Current progress in pharmacologic treatment strategies for alcohol dependence
Alcoholism is a progressive neurological disorder that represents one of the leading preventable causes of morbidity and mortality in the USA. Individuals with alcohol dependence may exhibit differences in their sensitivity to intoxication, the age at which they begin heavy drinking or the presentation of comorbid psychiatric illness. The heterogeneous nature of the disorder has complicated efforts to predict treatment outcomes, indicating a need for improved diagnostic and therapeutic approaches. Pharmaceutical development has focused on treating the symptoms of alcohol withdrawal, reducing consumption of and craving for alcohol, preventing relapse and treating associated psychiatric problems. Current therapies may be optimized by combining psychosocial and pharmacologic approaches to treat alcoholic patients with the most appropriate regimen to achieve the desired therapeutic outcome. This article will describe the neurobiological mechanisms of dependence on alcohol in brief and review major medications approved for the treatment of alcoholism with regard to recent clinical evidence for the therapeutic efficacy of each agent. Investigations on the use of drugs with other indications (e.g., antidepressants and anticonvulsants) to target alcohol-dependent subtypes will also be discussed. © 2012 © 2012 Expert Reviews Ltd.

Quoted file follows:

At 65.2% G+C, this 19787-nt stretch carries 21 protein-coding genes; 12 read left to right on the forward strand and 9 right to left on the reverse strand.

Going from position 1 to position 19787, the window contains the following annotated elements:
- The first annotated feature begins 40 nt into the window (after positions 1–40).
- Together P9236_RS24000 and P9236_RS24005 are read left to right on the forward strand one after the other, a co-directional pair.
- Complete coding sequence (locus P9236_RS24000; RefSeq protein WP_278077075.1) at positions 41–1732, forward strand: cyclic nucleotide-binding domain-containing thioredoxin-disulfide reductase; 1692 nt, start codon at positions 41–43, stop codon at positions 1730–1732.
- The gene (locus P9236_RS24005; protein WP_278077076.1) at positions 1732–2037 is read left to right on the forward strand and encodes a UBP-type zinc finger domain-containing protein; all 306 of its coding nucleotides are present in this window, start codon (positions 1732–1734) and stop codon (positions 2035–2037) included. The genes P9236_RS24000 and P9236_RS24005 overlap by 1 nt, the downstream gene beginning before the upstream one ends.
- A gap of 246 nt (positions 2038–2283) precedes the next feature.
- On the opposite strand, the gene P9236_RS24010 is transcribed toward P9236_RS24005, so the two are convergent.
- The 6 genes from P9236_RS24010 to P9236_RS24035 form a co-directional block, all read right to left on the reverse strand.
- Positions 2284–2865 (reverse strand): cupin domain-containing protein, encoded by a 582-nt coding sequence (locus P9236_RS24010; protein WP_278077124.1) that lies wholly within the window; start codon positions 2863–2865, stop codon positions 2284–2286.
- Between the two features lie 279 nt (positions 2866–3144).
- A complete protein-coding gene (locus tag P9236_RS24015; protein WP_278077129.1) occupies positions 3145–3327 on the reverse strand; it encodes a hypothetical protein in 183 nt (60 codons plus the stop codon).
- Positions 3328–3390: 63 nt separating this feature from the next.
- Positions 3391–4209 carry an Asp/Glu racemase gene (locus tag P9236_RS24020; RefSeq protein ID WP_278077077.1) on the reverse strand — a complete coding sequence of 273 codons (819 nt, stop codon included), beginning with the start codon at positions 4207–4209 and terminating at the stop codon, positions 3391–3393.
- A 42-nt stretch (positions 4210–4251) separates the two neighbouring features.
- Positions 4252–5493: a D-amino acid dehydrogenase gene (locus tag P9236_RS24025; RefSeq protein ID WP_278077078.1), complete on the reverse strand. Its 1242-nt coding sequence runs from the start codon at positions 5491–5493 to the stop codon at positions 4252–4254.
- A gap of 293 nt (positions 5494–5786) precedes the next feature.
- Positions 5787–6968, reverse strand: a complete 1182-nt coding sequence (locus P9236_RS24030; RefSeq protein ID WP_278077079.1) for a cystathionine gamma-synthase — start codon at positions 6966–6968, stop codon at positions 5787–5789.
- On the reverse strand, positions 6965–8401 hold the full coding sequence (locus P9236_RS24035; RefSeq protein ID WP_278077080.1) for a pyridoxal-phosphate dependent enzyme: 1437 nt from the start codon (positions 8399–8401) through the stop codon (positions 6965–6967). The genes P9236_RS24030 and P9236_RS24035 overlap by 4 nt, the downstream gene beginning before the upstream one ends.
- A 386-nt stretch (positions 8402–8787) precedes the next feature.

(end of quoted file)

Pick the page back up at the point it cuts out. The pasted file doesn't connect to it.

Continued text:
Clapp, Peter, "Current progress in pharmacologic treatment strategies for alcohol dependence" (2012). Regis University Faculty Publications. 689.